He who saw the deep

James Darnton 26 March 2019
Image Credit: Hannah Reding

Don’t get in the boat.
You shouldn’t be here.
This is neither the right place nor the right time.
You should be playing cards, frittering your life away with empty chatter, shopping at Ikea, eating their meatballs, paid for by your 9-5.

So why are you on this jetty?
Isn’t it enough?
Get out of that boat right now.

Now.

Now?

The key to the motor is under the box, on the peg.
It’s a long voyage ahead.

We are far down the estuary and to reach the sea will take days.
And what a long estuary, grasping both horizons, stretching further than your imagination. Like in Swan Lake (I took a ballet dancer across once). Every fibre, every grain of a body tensed, yet elegant, screaming yet relaxed. A mask over the sky to protect the stars from your profane eyes. This stretch leaves Swan Lake in the dust, its red blood staining soft feathers, its languid neck lolling loosely, fish nibbling.

The estuary stretches far.

Watch out for that shopping trolley, marooned upon a sandbank.
No, I don’t know how it got here.
Here is no rock but only water.

There lies Andromeda, stretched out upon a rock, sun and salt bleached.
Steer clear.

There lies Scylla, mouths ready to snap you up. The water seething with her spasmodic pulses.
Steer clear.

You people don’t get me anymore. I try and stay relevant, I really do. But I’m too old, I have rolled up my trousers and trod through the shallows, my fungal feet slip-slap-slapping against sand. Passers-by think I’m some sort of drugged-up-junkie. Soon I will be forgotten. And a new poet will lead you across

 

The Wine-Dark,

Unharvestable

Sea.

 

Or ‘splash emoji’

As your new poets would put it.

But who am I to judge?
This story limps along.
The beginning was gripping. But now it’s a trifle self-indulgent for your tastes now. Slightly smacking of self-pity.

You see this isn’t one of your traditional ‘stories’: We’re going to have a contemplative middle where I explain life to you through the metaphor of the estuary (which is actually the river Styx to the underworld: it’s a double metaphor). Then as we’re about to reach the end of the journey and step upon the shore of the House of the dead, the land of shadow, where Humphrey hamster went when you were six. You will have an epiphany; you’ll realise the impermanence of human existence (the classical references shoe-horned in show the passage of time) and how that you have to make a difference and Live your life rather than a death. You’ll quit your job at an advertising company, you’ll work with lions or something. So don’t worry, some things will happen, I just need a little
patience.

See that perpetual plop in the sea? There lies Icarus, eternally fading.
Steer clear.

There lies the sirens, seductive.
Most seductive
Steer clear.
Well clear.

This is the cheat-code. Up-up-down-down-A-B-A-B-right bumper-left stick, just

Steer clear.

That’s how to navigate life. And indeed how to navigate rivers.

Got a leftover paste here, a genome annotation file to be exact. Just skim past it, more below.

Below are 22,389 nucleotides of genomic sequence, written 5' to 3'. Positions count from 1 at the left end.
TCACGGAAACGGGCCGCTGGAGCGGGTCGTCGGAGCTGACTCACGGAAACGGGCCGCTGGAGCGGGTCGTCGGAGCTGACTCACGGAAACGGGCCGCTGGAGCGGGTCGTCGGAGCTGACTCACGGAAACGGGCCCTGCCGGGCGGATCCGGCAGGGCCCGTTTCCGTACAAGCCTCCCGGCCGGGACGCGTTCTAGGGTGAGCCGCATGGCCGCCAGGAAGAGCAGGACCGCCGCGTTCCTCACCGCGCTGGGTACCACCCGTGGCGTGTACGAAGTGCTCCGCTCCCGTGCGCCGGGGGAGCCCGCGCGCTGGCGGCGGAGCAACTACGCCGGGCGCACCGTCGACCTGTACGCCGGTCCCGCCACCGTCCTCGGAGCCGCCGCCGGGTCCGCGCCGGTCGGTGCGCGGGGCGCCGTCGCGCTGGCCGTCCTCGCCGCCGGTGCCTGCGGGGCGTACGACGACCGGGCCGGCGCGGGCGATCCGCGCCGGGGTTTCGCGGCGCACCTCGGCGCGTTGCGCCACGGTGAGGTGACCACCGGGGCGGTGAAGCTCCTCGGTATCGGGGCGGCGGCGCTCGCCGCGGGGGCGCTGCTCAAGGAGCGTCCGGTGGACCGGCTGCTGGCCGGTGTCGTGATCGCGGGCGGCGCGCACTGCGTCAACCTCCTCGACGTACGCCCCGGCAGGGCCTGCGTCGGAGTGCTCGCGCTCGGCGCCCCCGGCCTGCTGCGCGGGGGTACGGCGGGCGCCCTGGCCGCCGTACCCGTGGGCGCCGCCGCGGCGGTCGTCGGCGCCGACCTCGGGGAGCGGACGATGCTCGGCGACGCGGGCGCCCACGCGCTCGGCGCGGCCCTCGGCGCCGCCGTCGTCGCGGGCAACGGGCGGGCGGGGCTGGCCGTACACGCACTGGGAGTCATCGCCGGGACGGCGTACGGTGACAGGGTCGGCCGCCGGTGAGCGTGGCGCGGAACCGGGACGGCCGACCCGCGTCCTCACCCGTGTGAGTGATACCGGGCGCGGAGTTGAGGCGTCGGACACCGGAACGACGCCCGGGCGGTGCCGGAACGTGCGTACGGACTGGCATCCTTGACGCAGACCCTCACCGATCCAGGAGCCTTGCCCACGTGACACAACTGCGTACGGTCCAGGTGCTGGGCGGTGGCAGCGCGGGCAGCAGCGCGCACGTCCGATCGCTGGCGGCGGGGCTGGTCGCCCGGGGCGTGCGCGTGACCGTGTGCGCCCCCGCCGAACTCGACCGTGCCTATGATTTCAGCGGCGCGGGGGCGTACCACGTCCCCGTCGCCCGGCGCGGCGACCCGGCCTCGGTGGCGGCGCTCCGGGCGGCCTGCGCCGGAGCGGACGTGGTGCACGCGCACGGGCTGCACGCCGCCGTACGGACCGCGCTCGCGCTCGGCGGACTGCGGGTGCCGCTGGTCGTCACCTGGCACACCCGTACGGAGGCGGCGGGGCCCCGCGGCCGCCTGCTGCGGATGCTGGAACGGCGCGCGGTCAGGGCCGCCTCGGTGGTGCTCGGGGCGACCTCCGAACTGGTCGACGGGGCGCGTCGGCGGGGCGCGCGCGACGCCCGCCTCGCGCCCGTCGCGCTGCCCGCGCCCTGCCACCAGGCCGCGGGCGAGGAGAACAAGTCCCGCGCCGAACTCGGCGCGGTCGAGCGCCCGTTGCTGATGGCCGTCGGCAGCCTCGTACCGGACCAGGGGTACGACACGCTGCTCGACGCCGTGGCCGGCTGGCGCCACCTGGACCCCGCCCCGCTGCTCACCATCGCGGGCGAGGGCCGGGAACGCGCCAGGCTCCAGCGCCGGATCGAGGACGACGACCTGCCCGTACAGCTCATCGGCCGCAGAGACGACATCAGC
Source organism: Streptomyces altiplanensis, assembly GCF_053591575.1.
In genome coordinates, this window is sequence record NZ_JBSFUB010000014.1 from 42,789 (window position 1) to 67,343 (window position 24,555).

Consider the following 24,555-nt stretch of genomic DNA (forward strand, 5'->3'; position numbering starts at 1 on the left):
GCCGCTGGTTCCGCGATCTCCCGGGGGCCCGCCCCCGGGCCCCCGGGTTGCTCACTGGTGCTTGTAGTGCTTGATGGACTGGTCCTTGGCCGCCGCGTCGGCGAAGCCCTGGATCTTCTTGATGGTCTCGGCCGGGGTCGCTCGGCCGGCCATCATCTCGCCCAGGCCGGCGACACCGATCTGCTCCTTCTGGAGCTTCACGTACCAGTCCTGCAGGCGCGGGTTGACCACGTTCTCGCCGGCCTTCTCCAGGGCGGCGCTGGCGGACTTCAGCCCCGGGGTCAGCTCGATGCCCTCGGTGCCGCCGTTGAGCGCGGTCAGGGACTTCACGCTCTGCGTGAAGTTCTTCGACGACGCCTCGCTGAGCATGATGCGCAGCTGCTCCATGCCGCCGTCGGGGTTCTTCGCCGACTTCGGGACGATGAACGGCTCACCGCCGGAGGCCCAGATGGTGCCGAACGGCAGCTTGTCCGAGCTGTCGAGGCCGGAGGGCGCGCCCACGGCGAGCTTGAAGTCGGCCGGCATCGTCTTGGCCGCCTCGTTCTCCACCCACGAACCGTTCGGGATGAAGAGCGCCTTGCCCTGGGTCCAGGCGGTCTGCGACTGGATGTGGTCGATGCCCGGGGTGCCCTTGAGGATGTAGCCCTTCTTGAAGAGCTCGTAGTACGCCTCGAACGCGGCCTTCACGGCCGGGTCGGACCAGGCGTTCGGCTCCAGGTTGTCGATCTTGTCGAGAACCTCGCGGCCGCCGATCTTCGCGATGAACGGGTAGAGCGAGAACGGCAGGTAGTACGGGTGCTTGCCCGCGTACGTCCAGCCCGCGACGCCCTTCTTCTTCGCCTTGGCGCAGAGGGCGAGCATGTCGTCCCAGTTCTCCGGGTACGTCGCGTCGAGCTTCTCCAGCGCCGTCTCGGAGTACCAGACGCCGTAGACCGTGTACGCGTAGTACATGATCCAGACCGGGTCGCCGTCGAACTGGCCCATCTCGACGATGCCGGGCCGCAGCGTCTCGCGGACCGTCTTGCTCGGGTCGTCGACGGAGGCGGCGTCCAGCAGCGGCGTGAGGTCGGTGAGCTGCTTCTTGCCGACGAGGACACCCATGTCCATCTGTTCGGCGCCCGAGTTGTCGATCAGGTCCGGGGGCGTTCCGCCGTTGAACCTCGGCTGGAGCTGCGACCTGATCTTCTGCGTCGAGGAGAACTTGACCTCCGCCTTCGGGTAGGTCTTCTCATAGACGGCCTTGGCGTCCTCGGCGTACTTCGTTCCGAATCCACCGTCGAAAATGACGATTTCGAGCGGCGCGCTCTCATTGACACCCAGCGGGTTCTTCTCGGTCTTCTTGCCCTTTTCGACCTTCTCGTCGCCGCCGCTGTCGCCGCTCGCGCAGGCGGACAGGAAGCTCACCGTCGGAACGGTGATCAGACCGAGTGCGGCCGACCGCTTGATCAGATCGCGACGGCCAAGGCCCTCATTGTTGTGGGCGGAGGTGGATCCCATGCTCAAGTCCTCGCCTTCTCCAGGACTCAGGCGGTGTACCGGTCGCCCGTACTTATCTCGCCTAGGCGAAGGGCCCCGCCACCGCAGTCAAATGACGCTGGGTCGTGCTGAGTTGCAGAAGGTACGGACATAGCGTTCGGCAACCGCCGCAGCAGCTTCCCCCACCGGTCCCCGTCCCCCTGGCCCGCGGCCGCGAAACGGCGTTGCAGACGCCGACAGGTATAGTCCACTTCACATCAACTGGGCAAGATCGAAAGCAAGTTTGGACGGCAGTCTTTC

Steer clear.

 

The only movement on this estuary is us. We drift, sublime, cutting through this heap of broken images.
Look over the side, your reflection lies untouched by the wake, griefless, look how it rises to meet you, tinged by the setting sun, at the evening house now.

The Sun is preparing for a long night at home, collapsed on the couch, watching endless episodes of Supernatural Investigators, his wife is working on the night-shift, the moon. They both exist in solipsistic slices of life. They’re looking for a career-change. He wants to do lion safari stuff, she thinks that accountancy would be a good, stable job. A job to raise children on. They don’t see each other much. Their love has been eclipsed.

Look
But there is no water,
Only you.
And look how as we pass, your reflection grows older and the prow waves wrinkle your skin. The spray flecks your hair white and the saline waves turn you salt and pepper. And look how eventually your reflection ebbs away. This is (must I spell it out?) your life drifting away, the journey represents your life.

You see

The land is life. Things can grow there. There is permanence.
Out here, there is only one permanence, and that is the unharvestable sea, into which all fades. And when your reflection has faded its only vestige is its footprints in the shallows where it slapped against the sands. These are blown over by the winnowing wind of time, becoming first blurry, smudged, then indistinguishable from the sand of a thousand footprints around it.

And then it lies in memory.

Until forgotten. Like me.

But come on.
There lies the shore.
The big guinea-pig hutch in the sky.
Full of shades softly fading, their breath steaming in the cold, mist dispelled by morning sun (we have sailed long).
Let us go then, me and you, and sit there.

Or perhaps not?
You turn the motor quickly.
I think perhaps not.
So we sail back.

And when we see the seductive sirens
Steer close.

See Scylla?
Steer close.

And we shall live not a life, but The life.
Admittedly, a short one.
Scylla is a many-headed monster.
The sirens devour flesh as well as souls.
But, in the brief moments before your untimely death at the jaws of metaphorical Greek monsters.
What a life you will have lived.
And look up
or don’t
because it’s awfully dark:

The moon and sun have left.
He handed in his notice, they had a ‘little do’ with the stars to say goodbye. They congratulated the moon on her waxing belly. They’re doing accountancy for a safari park now.
It was a compromise.
They say that they’re very happy.